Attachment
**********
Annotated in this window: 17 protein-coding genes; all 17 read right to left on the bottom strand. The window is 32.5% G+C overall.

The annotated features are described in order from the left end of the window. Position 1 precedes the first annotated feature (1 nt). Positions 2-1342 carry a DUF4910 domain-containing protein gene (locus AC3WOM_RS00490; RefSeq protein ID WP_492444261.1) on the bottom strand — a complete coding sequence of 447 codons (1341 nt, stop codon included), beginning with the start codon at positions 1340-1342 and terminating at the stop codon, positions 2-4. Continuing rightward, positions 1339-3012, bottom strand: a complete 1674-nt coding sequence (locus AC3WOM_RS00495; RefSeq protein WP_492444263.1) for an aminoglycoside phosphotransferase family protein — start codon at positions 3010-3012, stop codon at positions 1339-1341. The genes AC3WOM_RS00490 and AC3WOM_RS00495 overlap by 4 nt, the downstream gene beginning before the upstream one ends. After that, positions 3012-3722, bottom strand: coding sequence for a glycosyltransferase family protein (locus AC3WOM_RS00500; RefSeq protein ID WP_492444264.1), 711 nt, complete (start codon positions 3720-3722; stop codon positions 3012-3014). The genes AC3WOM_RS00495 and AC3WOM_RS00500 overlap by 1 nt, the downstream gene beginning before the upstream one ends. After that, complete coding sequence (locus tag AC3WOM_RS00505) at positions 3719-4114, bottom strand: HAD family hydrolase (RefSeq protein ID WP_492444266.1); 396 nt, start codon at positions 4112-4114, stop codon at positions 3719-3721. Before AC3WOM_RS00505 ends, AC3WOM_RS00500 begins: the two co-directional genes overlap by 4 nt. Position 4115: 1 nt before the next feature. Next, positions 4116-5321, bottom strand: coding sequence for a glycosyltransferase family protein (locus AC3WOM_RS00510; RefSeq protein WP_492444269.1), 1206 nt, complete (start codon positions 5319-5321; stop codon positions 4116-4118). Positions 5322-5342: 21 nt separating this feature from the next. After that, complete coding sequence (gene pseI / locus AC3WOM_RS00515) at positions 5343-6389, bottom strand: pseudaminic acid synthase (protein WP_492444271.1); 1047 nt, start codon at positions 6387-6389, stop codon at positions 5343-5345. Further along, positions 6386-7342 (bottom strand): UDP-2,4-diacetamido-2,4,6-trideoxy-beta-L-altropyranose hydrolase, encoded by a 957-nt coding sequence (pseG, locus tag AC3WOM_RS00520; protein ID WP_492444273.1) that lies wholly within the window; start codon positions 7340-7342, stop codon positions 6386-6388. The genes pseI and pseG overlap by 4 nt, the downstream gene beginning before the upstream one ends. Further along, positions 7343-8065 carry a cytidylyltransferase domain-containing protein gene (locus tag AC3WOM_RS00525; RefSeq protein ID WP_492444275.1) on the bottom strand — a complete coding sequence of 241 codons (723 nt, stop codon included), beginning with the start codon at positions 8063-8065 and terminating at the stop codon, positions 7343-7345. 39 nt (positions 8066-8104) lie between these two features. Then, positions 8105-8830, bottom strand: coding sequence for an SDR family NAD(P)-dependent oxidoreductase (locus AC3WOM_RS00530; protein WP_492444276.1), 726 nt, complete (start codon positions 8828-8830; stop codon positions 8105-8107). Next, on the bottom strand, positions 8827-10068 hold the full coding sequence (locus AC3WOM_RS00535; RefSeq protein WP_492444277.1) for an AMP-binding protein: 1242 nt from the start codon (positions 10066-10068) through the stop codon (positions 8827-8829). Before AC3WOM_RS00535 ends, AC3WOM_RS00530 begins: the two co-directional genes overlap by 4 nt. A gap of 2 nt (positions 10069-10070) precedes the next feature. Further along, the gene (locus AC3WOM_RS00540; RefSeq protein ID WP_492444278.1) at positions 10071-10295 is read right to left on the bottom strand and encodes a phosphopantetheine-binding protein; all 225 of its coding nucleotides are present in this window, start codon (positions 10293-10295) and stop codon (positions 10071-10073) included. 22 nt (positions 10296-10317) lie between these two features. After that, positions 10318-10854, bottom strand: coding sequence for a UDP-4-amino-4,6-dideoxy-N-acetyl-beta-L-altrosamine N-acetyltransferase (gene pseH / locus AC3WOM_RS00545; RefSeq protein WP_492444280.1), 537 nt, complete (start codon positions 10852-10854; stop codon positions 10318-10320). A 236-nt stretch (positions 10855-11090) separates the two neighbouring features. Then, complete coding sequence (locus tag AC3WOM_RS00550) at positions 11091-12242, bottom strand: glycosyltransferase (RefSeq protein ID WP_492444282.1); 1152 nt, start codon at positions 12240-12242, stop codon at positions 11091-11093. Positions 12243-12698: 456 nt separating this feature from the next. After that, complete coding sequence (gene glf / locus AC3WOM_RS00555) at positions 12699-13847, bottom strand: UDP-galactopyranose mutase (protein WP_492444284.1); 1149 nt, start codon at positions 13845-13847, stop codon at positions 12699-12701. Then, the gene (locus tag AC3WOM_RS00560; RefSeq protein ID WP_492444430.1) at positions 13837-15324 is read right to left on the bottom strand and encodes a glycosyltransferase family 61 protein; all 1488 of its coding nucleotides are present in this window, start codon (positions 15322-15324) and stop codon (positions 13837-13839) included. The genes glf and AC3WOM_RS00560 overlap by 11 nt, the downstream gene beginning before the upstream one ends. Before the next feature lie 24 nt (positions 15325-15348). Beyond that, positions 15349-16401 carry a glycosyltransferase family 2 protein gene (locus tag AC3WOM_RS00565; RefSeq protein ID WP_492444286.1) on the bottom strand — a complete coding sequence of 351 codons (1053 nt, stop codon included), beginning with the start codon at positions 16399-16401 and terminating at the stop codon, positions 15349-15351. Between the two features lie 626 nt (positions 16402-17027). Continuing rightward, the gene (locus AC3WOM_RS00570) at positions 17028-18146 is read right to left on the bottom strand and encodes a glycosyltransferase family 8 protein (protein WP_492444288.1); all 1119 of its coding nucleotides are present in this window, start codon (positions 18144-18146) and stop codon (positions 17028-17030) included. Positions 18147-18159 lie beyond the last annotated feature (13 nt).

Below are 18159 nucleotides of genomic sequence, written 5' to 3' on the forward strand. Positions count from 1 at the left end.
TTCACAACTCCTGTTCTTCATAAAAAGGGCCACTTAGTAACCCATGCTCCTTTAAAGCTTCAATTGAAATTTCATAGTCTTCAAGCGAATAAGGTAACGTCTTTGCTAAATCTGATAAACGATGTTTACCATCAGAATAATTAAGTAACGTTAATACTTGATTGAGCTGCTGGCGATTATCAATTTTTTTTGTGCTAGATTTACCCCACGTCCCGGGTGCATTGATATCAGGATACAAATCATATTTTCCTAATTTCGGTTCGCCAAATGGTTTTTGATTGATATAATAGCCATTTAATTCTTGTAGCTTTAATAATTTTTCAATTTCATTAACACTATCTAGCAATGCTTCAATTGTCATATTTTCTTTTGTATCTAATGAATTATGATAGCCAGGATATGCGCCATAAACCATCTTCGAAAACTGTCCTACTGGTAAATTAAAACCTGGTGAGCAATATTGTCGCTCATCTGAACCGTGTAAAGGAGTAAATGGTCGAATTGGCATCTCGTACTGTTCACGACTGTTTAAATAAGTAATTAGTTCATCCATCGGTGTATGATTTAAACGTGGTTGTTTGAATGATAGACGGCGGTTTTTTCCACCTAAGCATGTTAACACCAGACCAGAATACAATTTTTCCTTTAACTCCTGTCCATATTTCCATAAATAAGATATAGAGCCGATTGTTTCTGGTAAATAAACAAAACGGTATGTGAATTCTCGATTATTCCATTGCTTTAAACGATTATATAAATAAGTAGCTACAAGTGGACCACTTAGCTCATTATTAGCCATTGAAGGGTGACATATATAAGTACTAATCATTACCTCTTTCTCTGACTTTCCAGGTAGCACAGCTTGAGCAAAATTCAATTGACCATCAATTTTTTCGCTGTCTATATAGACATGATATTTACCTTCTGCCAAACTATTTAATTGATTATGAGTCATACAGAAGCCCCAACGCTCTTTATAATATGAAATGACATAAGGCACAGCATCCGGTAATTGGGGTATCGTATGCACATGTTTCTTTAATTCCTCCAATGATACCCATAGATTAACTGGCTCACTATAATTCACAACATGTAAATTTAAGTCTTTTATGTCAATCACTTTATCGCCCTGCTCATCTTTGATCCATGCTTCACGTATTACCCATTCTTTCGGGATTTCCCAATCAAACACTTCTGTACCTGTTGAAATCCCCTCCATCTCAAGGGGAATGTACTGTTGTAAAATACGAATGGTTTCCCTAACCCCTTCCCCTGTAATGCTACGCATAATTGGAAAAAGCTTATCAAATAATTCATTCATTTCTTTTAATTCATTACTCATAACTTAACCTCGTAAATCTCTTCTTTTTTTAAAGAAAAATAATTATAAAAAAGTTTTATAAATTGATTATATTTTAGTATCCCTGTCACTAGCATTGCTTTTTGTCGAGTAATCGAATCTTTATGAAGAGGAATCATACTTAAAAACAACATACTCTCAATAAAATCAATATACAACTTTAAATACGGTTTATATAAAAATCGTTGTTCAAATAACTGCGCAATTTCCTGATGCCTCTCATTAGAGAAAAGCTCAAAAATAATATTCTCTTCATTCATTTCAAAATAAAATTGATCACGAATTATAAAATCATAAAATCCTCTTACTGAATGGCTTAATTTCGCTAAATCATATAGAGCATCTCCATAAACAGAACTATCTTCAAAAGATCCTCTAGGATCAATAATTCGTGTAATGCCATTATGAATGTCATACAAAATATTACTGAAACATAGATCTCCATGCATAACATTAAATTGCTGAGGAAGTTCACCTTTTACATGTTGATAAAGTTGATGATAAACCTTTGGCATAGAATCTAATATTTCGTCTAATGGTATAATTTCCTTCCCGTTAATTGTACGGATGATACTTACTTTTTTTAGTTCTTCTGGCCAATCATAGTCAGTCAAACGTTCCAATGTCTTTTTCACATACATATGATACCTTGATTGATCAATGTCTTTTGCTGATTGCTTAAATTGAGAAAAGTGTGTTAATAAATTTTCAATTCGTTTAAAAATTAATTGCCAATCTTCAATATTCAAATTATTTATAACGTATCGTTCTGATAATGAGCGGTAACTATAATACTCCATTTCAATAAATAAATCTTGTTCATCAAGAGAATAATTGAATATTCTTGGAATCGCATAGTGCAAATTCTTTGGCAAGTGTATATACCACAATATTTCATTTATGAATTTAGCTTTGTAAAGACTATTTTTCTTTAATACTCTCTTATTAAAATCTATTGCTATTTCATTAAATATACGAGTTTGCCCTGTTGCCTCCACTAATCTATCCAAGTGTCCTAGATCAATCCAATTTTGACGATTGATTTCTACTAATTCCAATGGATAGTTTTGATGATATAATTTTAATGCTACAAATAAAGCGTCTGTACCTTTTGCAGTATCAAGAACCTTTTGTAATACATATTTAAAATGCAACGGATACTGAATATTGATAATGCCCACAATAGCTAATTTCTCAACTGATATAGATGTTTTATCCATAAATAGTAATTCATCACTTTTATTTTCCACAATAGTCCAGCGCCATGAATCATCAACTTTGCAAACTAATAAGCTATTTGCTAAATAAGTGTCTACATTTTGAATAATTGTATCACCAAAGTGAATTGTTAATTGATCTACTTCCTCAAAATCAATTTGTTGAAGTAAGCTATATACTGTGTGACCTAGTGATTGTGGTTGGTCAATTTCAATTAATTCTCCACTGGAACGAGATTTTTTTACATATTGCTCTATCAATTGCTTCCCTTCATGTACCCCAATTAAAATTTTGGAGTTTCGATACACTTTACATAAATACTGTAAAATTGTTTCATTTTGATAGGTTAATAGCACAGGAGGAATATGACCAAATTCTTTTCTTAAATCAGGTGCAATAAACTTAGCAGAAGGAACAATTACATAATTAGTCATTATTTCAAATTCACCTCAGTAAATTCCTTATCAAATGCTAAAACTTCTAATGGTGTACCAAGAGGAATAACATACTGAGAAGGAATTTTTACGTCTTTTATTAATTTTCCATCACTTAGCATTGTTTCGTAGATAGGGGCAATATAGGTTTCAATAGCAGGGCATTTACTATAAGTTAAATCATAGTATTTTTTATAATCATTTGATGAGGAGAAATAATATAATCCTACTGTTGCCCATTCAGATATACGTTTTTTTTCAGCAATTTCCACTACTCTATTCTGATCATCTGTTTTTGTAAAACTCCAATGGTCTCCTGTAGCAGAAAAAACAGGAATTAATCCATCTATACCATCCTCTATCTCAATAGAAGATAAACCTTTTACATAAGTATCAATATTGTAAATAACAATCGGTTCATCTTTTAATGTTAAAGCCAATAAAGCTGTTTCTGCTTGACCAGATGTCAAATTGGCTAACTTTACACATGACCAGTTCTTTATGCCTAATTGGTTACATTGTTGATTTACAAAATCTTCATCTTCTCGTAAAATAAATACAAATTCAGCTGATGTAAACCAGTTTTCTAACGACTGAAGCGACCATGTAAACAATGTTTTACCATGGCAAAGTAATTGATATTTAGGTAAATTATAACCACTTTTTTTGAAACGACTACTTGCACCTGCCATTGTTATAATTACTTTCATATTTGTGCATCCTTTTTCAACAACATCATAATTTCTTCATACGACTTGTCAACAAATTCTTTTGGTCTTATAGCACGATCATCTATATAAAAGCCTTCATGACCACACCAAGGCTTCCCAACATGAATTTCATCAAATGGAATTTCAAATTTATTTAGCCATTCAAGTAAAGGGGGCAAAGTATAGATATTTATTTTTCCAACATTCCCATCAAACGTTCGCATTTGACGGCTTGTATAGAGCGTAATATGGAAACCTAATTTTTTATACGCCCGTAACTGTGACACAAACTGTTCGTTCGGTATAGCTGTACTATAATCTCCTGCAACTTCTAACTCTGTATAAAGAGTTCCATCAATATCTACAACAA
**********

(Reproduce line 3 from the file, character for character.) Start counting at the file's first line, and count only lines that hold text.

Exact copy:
Below are 18159 nucleotides of genomic sequence, written 5' to 3' on the forward strand. Positions count from 1 at the left end.